Originally posted by kittie
    He is so helpful, kittie!
    • kittie
    • By kittie 11th Jul 18, 4:31 PM
    • 12,446 Posts
    • 78,966 Thanks
    kittie
    I am seriously thinking that prepping for extensive heat is actually more important than prepping for cold. My guess is that more people are dying from heat and poor air quality. My gp neighbours husband had a very bad night last night, I didn`t chat to her much today but this game old man travelled a long way on a train yesterday, by himself. My guess is that he was on steroids and asthma pumps last night
    The reason I think this is worse is that there is no escape, at the very least we can pile the woollens on and keep a small room warm. They are in an east/west house, mine is south/north and tbh I am very grateful that my new house is old fashioned enough to have a cool north side. In winter we can get warm and cosy in bed and cold lets us sleep better. Right now I could not sleep without my pedestal fan directed on me all through the night
    • jk0
    • By jk0 11th Jul 18, 5:13 PM
    • 2,528 Posts
    • 25,637 Thanks
    jk0
    Phew, what a relief! Banks are flipping unbelievable, the cheque system dates back to the mid-seventeenth century and they're curiously unable to improve it beyond the speeds of the era of periwigs and horsedrawn carriages?! I expect your money was busily working somewhere in the time it was between your accounts and giving you stress.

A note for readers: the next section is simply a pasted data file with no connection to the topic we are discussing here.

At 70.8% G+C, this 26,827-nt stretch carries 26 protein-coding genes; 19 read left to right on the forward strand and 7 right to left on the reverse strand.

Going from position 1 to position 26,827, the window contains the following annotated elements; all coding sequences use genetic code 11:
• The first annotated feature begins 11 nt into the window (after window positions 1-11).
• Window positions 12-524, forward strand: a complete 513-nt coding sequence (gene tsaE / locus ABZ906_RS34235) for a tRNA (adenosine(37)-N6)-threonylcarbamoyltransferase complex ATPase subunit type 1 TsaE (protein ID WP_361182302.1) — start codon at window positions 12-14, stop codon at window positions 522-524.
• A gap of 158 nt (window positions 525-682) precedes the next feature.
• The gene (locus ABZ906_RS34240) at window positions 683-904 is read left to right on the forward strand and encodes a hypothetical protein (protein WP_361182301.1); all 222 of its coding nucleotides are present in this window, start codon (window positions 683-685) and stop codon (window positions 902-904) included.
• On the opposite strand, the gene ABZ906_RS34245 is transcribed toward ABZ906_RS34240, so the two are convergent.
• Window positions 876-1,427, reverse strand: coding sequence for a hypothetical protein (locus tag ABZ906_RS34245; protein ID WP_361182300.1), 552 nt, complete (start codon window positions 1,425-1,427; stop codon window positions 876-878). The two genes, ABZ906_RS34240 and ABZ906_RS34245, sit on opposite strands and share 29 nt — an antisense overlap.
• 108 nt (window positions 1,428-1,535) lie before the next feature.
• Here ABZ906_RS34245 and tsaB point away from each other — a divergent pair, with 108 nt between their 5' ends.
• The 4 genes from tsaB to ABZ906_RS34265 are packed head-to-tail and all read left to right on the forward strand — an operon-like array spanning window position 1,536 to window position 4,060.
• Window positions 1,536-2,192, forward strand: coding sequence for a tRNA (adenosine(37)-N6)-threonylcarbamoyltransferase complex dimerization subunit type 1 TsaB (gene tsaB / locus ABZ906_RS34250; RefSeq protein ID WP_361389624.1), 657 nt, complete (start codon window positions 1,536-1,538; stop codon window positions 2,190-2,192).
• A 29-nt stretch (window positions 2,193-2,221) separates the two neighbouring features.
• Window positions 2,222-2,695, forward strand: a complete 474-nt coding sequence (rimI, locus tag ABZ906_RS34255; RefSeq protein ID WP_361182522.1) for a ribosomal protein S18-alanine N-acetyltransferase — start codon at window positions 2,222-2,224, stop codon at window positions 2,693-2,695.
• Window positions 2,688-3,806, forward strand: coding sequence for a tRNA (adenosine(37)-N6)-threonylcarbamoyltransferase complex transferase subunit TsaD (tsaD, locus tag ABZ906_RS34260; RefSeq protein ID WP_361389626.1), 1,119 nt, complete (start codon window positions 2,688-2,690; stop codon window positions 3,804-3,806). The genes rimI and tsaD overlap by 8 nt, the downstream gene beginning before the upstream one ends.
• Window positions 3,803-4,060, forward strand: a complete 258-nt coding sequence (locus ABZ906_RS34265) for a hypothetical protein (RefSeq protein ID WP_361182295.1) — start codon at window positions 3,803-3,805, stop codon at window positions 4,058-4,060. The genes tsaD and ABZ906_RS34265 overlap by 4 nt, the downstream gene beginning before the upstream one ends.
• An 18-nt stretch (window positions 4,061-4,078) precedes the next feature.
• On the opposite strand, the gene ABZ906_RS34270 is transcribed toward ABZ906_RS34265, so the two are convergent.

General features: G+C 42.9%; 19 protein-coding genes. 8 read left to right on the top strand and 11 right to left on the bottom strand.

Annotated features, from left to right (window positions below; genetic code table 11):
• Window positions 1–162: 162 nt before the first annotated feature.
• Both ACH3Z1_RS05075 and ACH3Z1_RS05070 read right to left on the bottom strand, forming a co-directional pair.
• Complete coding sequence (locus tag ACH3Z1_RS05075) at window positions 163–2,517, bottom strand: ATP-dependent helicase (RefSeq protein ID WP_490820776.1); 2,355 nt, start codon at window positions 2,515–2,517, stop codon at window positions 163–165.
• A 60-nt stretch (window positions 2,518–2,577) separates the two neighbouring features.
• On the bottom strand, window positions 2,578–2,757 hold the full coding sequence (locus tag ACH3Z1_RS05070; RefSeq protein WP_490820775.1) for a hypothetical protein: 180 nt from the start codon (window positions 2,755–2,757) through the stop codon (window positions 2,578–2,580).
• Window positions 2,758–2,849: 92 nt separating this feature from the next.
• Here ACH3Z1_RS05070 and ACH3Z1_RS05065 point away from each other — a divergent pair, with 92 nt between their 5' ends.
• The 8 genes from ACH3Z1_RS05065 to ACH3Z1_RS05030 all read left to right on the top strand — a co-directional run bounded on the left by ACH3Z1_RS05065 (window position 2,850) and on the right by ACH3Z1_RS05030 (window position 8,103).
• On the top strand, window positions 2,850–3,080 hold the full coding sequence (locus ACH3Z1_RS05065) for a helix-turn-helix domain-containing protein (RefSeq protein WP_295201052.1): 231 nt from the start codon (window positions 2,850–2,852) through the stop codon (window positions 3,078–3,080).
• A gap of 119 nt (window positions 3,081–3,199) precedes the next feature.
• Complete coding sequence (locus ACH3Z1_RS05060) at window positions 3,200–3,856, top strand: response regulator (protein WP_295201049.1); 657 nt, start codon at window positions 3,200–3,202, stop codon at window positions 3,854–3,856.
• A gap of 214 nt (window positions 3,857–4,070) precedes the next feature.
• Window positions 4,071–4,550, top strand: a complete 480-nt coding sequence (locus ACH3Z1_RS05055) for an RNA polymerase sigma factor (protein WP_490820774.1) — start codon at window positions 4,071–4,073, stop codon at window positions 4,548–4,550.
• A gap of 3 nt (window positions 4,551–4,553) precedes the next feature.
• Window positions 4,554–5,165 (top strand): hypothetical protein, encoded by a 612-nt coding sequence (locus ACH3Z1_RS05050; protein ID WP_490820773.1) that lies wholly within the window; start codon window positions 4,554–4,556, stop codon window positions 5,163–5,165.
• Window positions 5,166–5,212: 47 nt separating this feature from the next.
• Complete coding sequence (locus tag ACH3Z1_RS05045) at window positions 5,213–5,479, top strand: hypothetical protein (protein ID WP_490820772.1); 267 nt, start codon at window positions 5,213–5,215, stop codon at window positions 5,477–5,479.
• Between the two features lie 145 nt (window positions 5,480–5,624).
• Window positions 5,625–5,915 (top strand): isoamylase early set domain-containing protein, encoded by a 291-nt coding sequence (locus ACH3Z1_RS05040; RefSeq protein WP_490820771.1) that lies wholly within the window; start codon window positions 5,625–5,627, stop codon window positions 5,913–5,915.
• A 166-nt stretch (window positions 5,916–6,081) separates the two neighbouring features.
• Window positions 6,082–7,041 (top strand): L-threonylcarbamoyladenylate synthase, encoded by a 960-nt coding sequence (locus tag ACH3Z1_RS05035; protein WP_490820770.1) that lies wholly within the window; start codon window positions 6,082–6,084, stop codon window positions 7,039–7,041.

Originally posted by GreyQueen

    Thanks GQ. I'll say!



    Two further SHTF's this week here...


    First my computer power supply started overheating, so I could only use it for 5 mins before it shut down. Then yesterday someone cloned my credit card, so I am presently without one.


    I managed to get a new power supply delivered this morning, but was I able to get my computer working again? It just beeps continuously and nothing comes on the screen. Even the old power supply now has the same effect, so the board must have been damaged when I was changing the power leads. I was so careful too!


    I'm now on the Windows 7 machine I bought in 2014, but I can't work out how to set it so it only requires a single moue click. Anyone know?
    • GreyQueen
    • By GreyQueen 11th Jul 18, 5:21 PM
    • 12,219 Posts
    • 235,215 Thanks
    GreyQueen
    For anyone with one of the fancypants keyless cars: http://www.dailymail.co.uk/sciencetech/article-5942205/Wrap-car-key-fob-TINFOIL-stop-thieves-unlocking-vehicle.html


    There, it's official, you need tinfoil. Or simply an old tin to keep the fob in at home and perhaps a small tin ('baccy/ sweeties) to keep them in your pocket or bag.
    Every increased possession loads us with a new weariness.
    John Ruskin
    Veni, vidi, eradici
    (I came, I saw, I kondo'd)